Andhra Pradesh’s capital conundrums
Andhra Pradesh is witnessing a ‘Game of Thrones’-like gritty politics involving capital cities. Chief Minister Y.S. Jaganmohan Reddy’s government proposed a three-capital plan in the previous session of the Assembly. As per the Andhra Pradesh Decentralisation and Inclusive Development of All Regions Bill, 2020, the State will have Visakhapatnam, Amaravati and Kurnool respectively as the executive, legislative and judicial capitals of the State. The proposal is set to replace the ambitious plan of the previous government of building Amaravati as a world-class greenfield capital city. The proposed three-capital plan claims to produce decentralised growth, but will it achieve the goal?
Why is Andhra Pradesh mulling a ‘three-capital’ plan?
- The K.C. Sivaramakrishnan (KCS) Committee that made recommendations was constituted in the aftermath of a bifurcation driven by an agitation legitimised and politicised by regional imbalances in development. The Terms of Reference (ToR) for the committee explicitly stress the overall development of backward regions in the State. They refer to the existing uneven development: the backward north-coastal Andhra and Rayalaseema districts compared to the central coastal districts.
- The ToR also stress least disturbance to agricultural lands. Decentralised development has thus become a fait accompli for the committee to recommend, especially in the backdrop of the coruscating sub-nationalism that was running high at the time.
- While the government’s formula of three capitals — calling them judicial, legislative and executive capitals — appears to be an imported idea, perhaps inspired by the South African example, the KCS committee stressed distributed development through decentralised governance. The essence of the ‘distributed development’ concept was to make deliberate efforts to spatially deconcentrate executive power, driven by region-specific economic activities.
- Further, the panel recommended developing the Visakhapatnam region as a high-tech zone. In a similar manner, it recommends developing the ‘Rayalaseema Arc’, building on the Hyderabad-Kurnool-Anantpur-Bengaluru highway, and the ‘Kalahasti Spine’, using the potential of Nadikudi-Kalahasti railway line.
What could be the challenges with the ‘three-capital’ plan?
There may be other reasons for the functionally organised, multiple-capital plan. But the key principle of ‘distributed development’ must not be lost in executing it. The following points may help in ensuring that.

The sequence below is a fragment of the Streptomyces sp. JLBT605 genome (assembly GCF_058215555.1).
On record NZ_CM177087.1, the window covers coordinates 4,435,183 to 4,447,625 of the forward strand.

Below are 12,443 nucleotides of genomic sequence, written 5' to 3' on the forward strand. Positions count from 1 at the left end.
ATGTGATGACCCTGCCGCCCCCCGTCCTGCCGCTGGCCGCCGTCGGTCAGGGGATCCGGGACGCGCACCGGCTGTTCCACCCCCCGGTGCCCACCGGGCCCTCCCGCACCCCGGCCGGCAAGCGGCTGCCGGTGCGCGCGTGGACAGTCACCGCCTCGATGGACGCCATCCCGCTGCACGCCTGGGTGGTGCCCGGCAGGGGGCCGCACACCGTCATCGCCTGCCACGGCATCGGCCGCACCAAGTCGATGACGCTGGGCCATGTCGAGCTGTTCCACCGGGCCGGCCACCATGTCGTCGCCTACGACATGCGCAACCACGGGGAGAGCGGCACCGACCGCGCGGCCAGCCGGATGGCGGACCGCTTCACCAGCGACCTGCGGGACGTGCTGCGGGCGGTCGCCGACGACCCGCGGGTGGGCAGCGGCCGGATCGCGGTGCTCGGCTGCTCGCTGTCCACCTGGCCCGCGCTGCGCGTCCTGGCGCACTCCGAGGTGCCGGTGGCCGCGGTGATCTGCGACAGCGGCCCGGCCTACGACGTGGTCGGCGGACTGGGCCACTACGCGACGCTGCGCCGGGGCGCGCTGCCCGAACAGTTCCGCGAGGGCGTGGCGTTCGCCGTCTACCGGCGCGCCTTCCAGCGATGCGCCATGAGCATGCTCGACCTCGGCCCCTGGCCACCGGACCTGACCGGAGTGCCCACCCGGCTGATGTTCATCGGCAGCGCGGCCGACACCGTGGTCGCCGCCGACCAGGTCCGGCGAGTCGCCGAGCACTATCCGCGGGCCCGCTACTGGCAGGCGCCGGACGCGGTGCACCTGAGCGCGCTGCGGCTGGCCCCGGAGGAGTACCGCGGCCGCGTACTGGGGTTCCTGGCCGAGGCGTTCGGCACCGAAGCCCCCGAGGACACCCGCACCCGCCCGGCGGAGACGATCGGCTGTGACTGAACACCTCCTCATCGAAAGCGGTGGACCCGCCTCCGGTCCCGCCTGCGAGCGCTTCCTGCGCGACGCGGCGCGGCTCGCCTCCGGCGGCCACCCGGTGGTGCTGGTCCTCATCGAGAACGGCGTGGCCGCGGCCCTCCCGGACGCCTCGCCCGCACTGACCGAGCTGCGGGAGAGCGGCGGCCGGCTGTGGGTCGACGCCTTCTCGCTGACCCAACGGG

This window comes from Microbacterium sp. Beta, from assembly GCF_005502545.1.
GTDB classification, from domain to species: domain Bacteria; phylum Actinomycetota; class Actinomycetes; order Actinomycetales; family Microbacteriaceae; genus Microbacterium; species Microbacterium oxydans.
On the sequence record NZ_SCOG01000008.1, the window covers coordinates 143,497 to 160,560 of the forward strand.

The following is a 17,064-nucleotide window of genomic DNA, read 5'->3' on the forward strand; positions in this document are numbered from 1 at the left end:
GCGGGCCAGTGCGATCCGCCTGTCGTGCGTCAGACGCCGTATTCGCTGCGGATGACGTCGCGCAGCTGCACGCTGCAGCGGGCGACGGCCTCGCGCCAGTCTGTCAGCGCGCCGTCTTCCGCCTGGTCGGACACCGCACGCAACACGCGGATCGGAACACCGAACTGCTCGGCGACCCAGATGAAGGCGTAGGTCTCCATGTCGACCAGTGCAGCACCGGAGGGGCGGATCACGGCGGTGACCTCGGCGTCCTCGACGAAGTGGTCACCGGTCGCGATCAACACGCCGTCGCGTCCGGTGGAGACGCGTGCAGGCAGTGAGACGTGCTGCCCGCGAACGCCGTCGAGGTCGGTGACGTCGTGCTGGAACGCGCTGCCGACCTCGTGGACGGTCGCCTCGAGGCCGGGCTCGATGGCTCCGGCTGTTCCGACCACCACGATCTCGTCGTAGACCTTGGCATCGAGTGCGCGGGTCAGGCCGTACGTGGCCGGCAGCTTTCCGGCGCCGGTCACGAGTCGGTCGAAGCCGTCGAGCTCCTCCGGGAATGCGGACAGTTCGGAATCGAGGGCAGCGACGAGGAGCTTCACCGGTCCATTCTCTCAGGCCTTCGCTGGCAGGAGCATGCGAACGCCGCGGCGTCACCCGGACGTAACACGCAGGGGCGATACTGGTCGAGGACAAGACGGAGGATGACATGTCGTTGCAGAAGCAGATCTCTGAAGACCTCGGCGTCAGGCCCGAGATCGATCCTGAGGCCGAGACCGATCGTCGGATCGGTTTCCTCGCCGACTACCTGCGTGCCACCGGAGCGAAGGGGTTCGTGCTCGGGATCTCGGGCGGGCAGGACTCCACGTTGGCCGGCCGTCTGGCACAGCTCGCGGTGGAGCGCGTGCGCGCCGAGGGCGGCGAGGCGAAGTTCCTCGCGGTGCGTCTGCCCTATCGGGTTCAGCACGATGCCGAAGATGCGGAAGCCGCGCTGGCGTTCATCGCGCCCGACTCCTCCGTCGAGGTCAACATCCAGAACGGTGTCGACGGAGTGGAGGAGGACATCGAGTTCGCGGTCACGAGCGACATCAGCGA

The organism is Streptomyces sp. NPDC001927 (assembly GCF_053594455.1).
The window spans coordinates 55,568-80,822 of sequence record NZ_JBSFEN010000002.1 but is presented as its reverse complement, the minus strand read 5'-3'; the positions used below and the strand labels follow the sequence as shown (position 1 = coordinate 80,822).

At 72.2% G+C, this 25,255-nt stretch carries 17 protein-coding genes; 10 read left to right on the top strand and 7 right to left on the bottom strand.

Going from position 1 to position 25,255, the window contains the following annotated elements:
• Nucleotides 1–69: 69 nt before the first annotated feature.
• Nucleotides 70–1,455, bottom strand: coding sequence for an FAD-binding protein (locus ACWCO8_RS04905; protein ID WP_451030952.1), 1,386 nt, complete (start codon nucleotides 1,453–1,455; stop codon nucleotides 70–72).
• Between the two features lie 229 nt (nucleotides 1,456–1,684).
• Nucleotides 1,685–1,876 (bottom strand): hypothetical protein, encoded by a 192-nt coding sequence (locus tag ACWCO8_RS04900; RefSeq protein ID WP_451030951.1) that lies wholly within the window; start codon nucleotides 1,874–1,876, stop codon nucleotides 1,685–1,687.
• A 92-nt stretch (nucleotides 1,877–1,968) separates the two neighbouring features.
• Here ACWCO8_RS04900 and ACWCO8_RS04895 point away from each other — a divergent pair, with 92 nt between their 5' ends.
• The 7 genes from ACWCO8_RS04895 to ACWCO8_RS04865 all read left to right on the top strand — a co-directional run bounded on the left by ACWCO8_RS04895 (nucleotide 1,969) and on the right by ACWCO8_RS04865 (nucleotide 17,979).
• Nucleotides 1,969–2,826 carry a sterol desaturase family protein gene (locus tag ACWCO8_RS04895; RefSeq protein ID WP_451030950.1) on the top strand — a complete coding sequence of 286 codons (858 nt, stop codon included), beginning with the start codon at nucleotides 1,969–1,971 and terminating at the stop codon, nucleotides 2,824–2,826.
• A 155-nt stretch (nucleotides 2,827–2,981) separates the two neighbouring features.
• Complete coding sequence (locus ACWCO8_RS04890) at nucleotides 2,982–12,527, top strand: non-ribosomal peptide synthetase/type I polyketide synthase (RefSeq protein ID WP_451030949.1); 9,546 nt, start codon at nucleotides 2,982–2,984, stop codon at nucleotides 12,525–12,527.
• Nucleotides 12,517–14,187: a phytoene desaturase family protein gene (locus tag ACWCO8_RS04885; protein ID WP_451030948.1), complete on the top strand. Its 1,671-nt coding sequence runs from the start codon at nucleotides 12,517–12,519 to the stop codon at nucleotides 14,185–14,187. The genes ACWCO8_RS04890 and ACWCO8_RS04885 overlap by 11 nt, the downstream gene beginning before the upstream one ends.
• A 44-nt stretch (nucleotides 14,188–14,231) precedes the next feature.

- First, the multi-capital plan is beset with difficult challenges for the government’s functioning. Running legislative business with most of the secretariat located 400 km away can lead to logistic nightmares and inefficiencies, especially in the absence of efficient infrastructure. Andhra Pradesh can learn from Maharashtra’s experience of running Winter Sessions in Nagpur, aimed essentially at placating regional sentiments. Thus, the success of distributed development depends on a well-developed infrastructural network linking the growth centres.
- Second, infrastructure development within cities — the proposed growth centres — is critical. The KCS committee stressed this extensively. Visakhapatnam, as the executive capital, will experience much stress. The basis cannot be just the availability of land and built-up area, but also the ability to cope with such an intense development. Visakhapatnam, in spite of its excellent and natural advantages, is woefully lacking in its infrastructure. It could not even deliver a functional Bus Rapid Transit system, even with the availability of resources.
- Third, it is necessary to be conscious of the dynamics set off by these plans, with weak institutions to regulate growth. Unbridled real estate interests can co-opt local State institutions and sabotage environmental interests. The KCS committee warns about the environmental impact of such intensification and densification in cities, with a special reference to Visakhapatnam. The ongoing processes of preparing the Master Plan and Strategic Plan for the Visakhapatnam Metropolitan Region are an opportunity to address these challenges.
- Finally, the Andhra Pradesh Decentralisation and Inclusive Development of All Regions Bill, 2020 is thin in details but offers hope in its broad contours of pursuing inclusive development through Zonal Planning and Development Boards. Chief Minister Jaganmohan Reddy now stands at a crossroads: he can either leave the State mired in the alleged “capitalising politics”, or work towards a vibrant and well-governed Andhra Pradesh by pursuing the true spirit of “distributed development”, irrespective of how the functionalised multiple-capital plan plays out.
Source – The Hindu
QUESTION – Discuss the proposal of Andhra Pradesh to have a three-capitals for the state. What could be the challenges to this proposal?